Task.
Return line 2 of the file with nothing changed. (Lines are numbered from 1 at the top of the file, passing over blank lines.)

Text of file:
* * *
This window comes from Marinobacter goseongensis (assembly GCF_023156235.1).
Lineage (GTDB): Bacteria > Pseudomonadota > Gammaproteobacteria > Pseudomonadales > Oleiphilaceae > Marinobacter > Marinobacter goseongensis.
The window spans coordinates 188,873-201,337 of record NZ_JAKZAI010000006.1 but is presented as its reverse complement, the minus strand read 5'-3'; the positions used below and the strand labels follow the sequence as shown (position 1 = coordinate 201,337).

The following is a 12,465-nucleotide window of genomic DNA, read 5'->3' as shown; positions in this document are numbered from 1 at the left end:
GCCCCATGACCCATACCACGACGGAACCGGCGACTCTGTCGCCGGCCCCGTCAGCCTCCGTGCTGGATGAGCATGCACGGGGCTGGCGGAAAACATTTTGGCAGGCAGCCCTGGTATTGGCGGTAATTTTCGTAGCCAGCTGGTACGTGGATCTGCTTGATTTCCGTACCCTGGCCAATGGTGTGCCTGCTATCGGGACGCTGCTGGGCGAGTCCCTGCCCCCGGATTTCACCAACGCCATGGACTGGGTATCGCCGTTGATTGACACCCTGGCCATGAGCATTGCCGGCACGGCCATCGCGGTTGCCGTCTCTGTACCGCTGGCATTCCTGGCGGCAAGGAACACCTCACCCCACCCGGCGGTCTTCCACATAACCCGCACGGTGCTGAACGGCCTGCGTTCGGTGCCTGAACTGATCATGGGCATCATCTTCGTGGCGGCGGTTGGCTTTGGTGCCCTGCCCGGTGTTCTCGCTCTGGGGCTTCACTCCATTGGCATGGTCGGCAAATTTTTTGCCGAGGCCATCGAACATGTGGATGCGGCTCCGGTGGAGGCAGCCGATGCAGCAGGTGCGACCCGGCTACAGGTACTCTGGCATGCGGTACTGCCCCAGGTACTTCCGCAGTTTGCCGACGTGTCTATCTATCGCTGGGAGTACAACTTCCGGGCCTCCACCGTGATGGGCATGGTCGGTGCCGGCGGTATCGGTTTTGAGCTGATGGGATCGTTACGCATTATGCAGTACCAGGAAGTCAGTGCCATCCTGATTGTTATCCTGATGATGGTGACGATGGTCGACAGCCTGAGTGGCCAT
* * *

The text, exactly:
Lineage (GTDB): Bacteria > Pseudomonadota > Gammaproteobacteria > Pseudomonadales > Oleiphilaceae > Marinobacter > Marinobacter goseongensis.